Trust Me: Inside the National Trust

 

Trust
By Arnold Berke

Credit: Richard Thompson

A celebratory picnic on June 23 will mark the official public opening of the Philip Johnson Glass House. Offering tours of the 47-acre site—the 1949 landmark itself plus such other Johnson-designed delights as the sculpture gallery, the painting gallery, and Da Monsta—and a performance by the Merce Cunningham Dance Company, the event moves the Trust historic site into full operation. Johnson, who died in 2005, donated the property in New Canaan, Conn., to the Trust in 1986 (Preservation, January/February 2007). For information on visiting the Glass House, go to www.philipjohnsonglasshouse.org.

The Trust went right into action after a tornado mangled an old neighborhood and cemetery in Americus, Ga., on March 1. Assembling a team of architects, engineers, and an insurance expert, the southern office worked with residents, the state, and the Georgia Trust for Historic Preservation to assess damage to houses and graveyard monuments and fences—much of it caused by old trees ripped out by the twister. The Trust backed up its aid with a $4,000 grant (from the Daniel K. Thorne Foundation) to the Georgia Trust.

Move it or lose it. That was the choice for defenders of the Free Will Baptist Meetinghouse in Epsom, N.H., faced with the prospect of Cumberland Farms razing the 1861 church for a convenience store. So the Friends of Epsom's Historic Meetinghouse worked on a rescue plan with other locals, the state preservation office, and Maggie Stier, a shared field rep hired last year by the Trust and the New Hampshire Preservation Alliance. The plan gelled when town voters went to the polls on Feb. 13 to approve the move, paid for in part by $10,000 from Cumberland Farms. Early on Feb. 25, movers transported the structure up the road to its new home, where the building will be used for town offices.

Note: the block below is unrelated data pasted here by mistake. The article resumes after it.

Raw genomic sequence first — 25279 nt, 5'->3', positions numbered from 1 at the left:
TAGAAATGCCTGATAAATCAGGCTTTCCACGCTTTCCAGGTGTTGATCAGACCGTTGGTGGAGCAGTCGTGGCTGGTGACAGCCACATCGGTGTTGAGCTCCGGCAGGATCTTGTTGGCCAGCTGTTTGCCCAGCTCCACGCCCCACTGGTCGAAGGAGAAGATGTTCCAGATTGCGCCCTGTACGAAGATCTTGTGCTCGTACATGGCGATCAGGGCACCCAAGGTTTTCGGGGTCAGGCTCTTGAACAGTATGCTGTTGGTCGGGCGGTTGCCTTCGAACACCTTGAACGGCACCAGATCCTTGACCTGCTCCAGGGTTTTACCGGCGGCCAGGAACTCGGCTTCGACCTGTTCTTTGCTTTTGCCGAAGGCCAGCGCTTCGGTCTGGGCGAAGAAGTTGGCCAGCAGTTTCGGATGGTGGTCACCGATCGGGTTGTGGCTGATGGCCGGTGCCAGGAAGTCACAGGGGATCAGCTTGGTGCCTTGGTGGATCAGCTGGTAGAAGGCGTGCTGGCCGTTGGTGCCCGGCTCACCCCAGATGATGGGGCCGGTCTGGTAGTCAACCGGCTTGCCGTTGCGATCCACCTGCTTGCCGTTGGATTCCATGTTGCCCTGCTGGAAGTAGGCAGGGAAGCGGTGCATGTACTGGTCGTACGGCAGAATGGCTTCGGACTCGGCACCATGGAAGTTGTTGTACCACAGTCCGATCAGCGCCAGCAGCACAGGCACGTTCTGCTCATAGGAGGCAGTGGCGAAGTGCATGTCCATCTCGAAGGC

… For three decades, the Trust has been lending money to save vulnerable buildings, many in low-income historic districts. Among recent recipients is Knox Heritage, using a $350,000 line of credit to buy, rehab, and resell houses in four Knoxville, Tenn., neighborhoods. (These include the two Barber Houses, also blessed with a restoration grant from the HGTV/Trust Restore America program.) On the south side of Fort Worth, a loan of $197,000 to the Carillon Group helped restore the 1927 La Salle Apartments and will aid conversion of the c. 1905 Sawyer Grocery into shops and housing. And thanks to a $350,000 loan, Willmore City Heritage Association in Long Beach, Calif., has moved from the path of a mixed-use development a 1906 four-square house, which it is restoring at its new site.

The next time you drop by James Madison's Montpelier, its new visitors center will smooth—and enlighten—your way into the Trust historic site in Orange, Va. First, in the Alan and Louise Potter Theater, you'll learn about the plantation's history and the continuing restoration of its mansion.  Then, in the Joe and Marge Grills Gallery, you'll take in an exhibit of historic objects, from Madison's spyglass to an array of documents. Opened on March 16 (Madison's 256th birthday), the brick-wood-and-glass center also includes the William duPont Gallery, which showcases the family that preserved Montpelier for most of the 20th century. The gallery's treasures include a reinstallation of the Red Room that Marion duPont Scott built in the 1930s in the then-larger Montpelier—an art deco space that shines with chrome, mirrors, and an amazing glass mantelpiece.

 

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